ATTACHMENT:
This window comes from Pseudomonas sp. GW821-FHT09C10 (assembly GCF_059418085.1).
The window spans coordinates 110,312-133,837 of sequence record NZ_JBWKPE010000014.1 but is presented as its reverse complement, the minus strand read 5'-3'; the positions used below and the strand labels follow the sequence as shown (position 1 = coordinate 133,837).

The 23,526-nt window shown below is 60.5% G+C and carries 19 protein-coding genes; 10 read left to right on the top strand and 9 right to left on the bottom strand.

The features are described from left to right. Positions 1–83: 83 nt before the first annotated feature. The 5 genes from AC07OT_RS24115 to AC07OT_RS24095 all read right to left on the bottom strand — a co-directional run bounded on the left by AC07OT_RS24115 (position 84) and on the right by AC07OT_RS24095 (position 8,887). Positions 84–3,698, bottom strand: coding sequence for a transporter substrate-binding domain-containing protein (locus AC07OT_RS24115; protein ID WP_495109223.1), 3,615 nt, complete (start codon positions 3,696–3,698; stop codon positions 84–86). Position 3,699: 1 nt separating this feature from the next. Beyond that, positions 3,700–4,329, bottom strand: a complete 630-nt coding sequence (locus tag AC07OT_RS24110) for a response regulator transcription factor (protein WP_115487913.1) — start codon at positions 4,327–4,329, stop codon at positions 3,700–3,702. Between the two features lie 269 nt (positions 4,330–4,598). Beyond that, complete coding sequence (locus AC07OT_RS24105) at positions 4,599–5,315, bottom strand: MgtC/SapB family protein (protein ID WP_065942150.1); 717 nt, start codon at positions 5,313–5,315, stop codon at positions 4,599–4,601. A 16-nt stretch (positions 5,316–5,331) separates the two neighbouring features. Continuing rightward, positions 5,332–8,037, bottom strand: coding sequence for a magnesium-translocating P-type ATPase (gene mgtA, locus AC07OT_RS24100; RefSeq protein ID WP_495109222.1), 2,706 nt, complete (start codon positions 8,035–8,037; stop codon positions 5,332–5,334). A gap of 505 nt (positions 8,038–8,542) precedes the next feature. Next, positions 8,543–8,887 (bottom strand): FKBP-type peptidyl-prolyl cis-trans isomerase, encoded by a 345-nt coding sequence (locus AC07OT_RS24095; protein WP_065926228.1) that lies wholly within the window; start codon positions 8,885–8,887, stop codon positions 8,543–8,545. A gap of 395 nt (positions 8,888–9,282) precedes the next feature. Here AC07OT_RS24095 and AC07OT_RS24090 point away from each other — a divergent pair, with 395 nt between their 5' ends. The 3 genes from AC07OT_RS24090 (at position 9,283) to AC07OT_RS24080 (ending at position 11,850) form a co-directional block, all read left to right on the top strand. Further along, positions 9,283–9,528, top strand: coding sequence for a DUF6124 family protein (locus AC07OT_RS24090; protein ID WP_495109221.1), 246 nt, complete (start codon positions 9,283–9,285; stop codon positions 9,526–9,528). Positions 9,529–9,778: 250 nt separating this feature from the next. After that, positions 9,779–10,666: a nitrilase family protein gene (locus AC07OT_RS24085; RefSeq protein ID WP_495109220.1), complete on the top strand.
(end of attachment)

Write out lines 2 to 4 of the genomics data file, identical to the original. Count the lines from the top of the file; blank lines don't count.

The window spans coordinates 110,312-133,837 of sequence record NZ_JBWKPE010000014.1 but is presented as its reverse complement, the minus strand read 5'-3'; the positions used below and the strand labels follow the sequence as shown (position 1 = coordinate 133,837).

The 23,526-nt window shown below is 60.5% G+C and carries 19 protein-coding genes; 10 read left to right on the top strand and 9 right to left on the bottom strand.

The features are described from left to right. Positions 1–83: 83 nt before the first annotated feature. The 5 genes from AC07OT_RS24115 to AC07OT_RS24095 all read right to left on the bottom strand — a co-directional run bounded on the left by AC07OT_RS24115 (position 84) and on the right by AC07OT_RS24095 (position 8,887). Positions 84–3,698, bottom strand: coding sequence for a transporter substrate-binding domain-containing protein (locus AC07OT_RS24115; protein ID WP_495109223.1), 3,615 nt, complete (start codon positions 3,696–3,698; stop codon positions 84–86). Position 3,699: 1 nt separating this feature from the next. Beyond that, positions 3,700–4,329, bottom strand: a complete 630-nt coding sequence (locus tag AC07OT_RS24110) for a response regulator transcription factor (protein WP_115487913.1) — start codon at positions 4,327–4,329, stop codon at positions 3,700–3,702. Between the two features lie 269 nt (positions 4,330–4,598). Beyond that, complete coding sequence (locus AC07OT_RS24105) at positions 4,599–5,315, bottom strand: MgtC/SapB family protein (protein ID WP_065942150.1); 717 nt, start codon at positions 5,313–5,315, stop codon at positions 4,599–4,601. A 16-nt stretch (positions 5,316–5,331) separates the two neighbouring features. Continuing rightward, positions 5,332–8,037, bottom strand: coding sequence for a magnesium-translocating P-type ATPase (gene mgtA, locus AC07OT_RS24100; RefSeq protein ID WP_495109222.1), 2,706 nt, complete (start codon positions 8,035–8,037; stop codon positions 5,332–5,334). A gap of 505 nt (positions 8,038–8,542) precedes the next feature. Next, positions 8,543–8,887 (bottom strand): FKBP-type peptidyl-prolyl cis-trans isomerase, encoded by a 345-nt coding sequence (locus AC07OT_RS24095; protein WP_065926228.1) that lies wholly within the window; start codon positions 8,885–8,887, stop codon positions 8,543–8,545. A gap of 395 nt (positions 8,888–9,282) precedes the next feature. Here AC07OT_RS24095 and AC07OT_RS24090 point away from each other — a divergent pair, with 395 nt between their 5' ends. The 3 genes from AC07OT_RS24090 (at position 9,283) to AC07OT_RS24080 (ending at position 11,850) form a co-directional block, all read left to right on the top strand. Further along, positions 9,283–9,528, top strand: coding sequence for a DUF6124 family protein (locus AC07OT_RS24090; protein ID WP_495109221.1), 246 nt, complete (start codon positions 9,283–9,285; stop codon positions 9,526–9,528). Positions 9,529–9,778: 250 nt separating this feature from the next. After that, positions 9,779–10,666: a nitrilase family protein gene (locus AC07OT_RS24085; RefSeq protein ID WP_495109220.1), complete on the top strand.